Oct 19, 2011

1840s Day Dress

Last night I started working on my 1840s day dress. It will be made from an Ikea duvet cover that I adore - its a wonderful floral pattern that I've already seen a few historical costumers use for gowns. I've chosen to make my sleeves like the green gown in Young Victoria, except that I'm still deciding on whether to gather or pleat them at the top.

Gathered sleeve

Pleated Sleeve

For the bodice I'm thinking about making a fitted front with reveres, narrow at the waist and widening out to the shoulders, like below.
MFA Boston
My fabric, a cotton Ikea duvet cover
As soon as I cut out my pattern pieces I use the remnants on the bias to prepare the piping. 
Each pattern piece is interlined with cotton organdy. This provides support for a structured bodice.  As I'm working in a hurry and don't plan to line the bodice,  I've overlocked the edges with white thread.
Reveres completed - interlined and lined with cotton organdy for stability.  Piped along the outside edge. These will be attached between the centre and side front bodice pieces.
Front of bodice, with revere attached. I have piped the vertical seams of the front feature.
Bodice complete, now for the sleeves.

Hand pleating the top of the sleeves. Make sure you use glass headed pins.
First row of sleeve ruffles attached. 
Top of sleeve is backed with cotton organdy. Sleeve ruffles are sewn through both layers.

Two rows of sleeve ruffles.

Sleeve pinned in place to see how it looks. Next to gather bottom sleeve into a cuff.
Better photo - taken at night. 
I've just spent some time re-doing the sleeves. I was not happy with how they sat with pleating at the top, plus the ruffles were not meeting up. Next time, add the ruffles after the sleeve is made. In the meantime I cut off the top of the sleeve, added a new sleeve cap and then 11.5cm deep cuffs. When I pinned the sleeve together this time the ruffles all lined up. Phew!

Starching petticoats. I would have preferred to put them around a large cylinder (like a large plastic garbage bin) but this was the closest I could find. Will just have to iron them with my heavy duty professional steam iron before they are completely dry.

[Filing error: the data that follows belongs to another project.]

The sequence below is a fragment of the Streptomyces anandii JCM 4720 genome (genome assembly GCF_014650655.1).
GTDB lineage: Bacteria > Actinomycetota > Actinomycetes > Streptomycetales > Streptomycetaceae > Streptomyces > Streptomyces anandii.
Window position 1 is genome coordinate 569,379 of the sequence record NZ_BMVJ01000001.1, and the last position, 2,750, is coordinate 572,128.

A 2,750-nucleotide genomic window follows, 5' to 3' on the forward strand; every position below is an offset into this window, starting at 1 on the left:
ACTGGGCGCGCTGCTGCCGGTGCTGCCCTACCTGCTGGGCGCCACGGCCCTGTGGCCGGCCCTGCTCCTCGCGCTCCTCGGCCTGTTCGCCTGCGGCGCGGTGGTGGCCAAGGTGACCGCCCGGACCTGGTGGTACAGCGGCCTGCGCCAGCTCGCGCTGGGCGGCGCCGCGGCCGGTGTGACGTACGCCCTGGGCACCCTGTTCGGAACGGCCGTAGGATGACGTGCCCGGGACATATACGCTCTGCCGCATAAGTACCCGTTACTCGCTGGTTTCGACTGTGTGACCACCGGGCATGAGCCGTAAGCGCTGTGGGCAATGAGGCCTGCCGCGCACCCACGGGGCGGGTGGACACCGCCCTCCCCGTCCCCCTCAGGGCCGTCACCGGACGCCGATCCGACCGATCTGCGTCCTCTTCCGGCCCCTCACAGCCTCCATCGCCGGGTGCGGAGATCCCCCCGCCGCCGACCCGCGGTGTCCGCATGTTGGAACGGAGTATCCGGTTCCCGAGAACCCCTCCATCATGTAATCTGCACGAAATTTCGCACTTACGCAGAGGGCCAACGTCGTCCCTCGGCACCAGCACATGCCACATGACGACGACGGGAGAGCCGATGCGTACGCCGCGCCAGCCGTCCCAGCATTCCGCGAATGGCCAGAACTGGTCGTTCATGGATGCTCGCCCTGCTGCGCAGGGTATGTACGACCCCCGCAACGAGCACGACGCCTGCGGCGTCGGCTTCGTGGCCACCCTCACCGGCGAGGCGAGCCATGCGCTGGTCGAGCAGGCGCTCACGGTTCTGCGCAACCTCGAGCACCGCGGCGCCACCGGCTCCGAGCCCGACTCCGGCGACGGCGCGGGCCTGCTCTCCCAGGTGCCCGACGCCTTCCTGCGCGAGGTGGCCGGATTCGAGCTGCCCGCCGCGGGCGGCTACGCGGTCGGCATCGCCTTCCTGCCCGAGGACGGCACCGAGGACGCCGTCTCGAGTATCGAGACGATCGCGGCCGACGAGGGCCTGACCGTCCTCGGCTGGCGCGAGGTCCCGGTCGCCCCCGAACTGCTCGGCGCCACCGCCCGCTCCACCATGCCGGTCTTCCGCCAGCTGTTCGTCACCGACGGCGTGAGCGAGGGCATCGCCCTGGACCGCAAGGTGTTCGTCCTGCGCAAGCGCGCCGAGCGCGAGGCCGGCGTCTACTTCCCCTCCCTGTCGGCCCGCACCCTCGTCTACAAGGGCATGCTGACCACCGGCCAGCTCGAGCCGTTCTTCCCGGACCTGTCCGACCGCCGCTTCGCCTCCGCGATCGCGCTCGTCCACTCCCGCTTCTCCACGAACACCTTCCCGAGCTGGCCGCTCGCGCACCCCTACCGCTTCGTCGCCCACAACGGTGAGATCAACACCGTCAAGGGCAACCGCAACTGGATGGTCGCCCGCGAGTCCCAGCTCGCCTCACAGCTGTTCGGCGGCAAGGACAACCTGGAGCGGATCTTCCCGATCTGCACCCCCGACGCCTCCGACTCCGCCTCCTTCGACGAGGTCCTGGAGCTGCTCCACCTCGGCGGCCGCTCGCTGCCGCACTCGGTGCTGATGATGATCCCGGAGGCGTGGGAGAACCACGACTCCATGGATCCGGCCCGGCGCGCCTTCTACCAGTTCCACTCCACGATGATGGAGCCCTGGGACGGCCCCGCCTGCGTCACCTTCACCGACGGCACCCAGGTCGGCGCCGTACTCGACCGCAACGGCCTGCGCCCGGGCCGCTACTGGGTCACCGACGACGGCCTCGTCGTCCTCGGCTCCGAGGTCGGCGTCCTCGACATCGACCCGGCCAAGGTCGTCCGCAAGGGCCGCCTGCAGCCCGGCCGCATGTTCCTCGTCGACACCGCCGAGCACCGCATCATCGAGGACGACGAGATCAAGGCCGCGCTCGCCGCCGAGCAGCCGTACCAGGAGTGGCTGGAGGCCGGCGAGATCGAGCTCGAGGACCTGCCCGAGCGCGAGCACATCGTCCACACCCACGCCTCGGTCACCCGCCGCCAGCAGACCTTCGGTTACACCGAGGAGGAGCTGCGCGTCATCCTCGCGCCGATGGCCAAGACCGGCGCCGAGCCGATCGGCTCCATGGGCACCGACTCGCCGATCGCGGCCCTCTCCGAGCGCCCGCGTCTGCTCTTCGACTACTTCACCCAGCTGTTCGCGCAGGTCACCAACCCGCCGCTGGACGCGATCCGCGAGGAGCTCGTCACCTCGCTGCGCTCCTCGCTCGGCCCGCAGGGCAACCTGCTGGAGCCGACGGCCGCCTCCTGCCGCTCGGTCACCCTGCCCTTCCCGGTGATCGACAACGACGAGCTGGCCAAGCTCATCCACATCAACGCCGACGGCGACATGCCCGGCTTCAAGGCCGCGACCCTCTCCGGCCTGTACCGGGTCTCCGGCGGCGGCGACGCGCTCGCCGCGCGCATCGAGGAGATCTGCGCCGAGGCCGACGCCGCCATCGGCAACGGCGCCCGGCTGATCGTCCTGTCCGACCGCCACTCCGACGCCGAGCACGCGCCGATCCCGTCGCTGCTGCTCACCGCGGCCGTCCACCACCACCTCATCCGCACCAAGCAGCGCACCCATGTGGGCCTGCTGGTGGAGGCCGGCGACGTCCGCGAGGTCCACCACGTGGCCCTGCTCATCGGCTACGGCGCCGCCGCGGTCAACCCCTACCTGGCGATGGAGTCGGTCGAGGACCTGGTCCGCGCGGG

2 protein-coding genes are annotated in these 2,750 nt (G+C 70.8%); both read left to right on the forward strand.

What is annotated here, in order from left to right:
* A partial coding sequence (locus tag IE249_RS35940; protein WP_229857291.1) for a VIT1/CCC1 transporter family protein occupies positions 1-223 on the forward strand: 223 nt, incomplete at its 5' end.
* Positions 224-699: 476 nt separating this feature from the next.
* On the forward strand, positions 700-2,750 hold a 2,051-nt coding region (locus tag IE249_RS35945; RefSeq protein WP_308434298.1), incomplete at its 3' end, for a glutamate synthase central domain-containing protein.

Patterns that I'm using:
Bodice - 1840s German Dress from Truly Victorian
Sleeves - Figleaf Patterns 1857 Day Dress & Jean Hunnisett
Skirt - 1840s German Dress from Truly Victorian

6 comments:

Kleidung um 1800 said...

Wow, thank you for showing the details at the sleeve head!
Looks very lovely.
Sabine

Aylwen Gardiner-Garden said...

Thank you :) I am learning as I go - I've spent a long time reading blogs and books - it is so nice to have it coming together at last.

Time Traveling in Costume said...

This is beautiful, Aylwen. I tried gathering my upper sleeves like that but I thought it was supposed to go all the way around, and it never looked right, so I gave up. I think I'll give it another shot now.
Val

Aylwen Gardiner-Garden said...

I've seen a few gathered and pleated stop short of going all the way, and this was how the Figleaf dress was pleated. Because I was also following an 1840s sleeve in Jean Hunnisett I made the pleats longer so I could add ruffles further down the sleeve. I didn't want them caught up in the reveres. In the figleaf dress the pleats went to where I placed the top ruffle. The figleaf sleeve also pleats above the cuff - I'm not sure that I'll do that yet.

Aylwen Gardiner-Garden said...

Val, if you're friends with me on live journal, I've put up a really high resolution image at http://pics.livejournal.com/aylwen/pic/00059qgq

LadyAugstaFredrika said...

Wow! I've used the same fabric for a 18th century Robe á l'anglaise. (Here's a picture: http://augustafredrika.blogspot.com/2011/06/om-mig.html)

Your bodice looks lovely!

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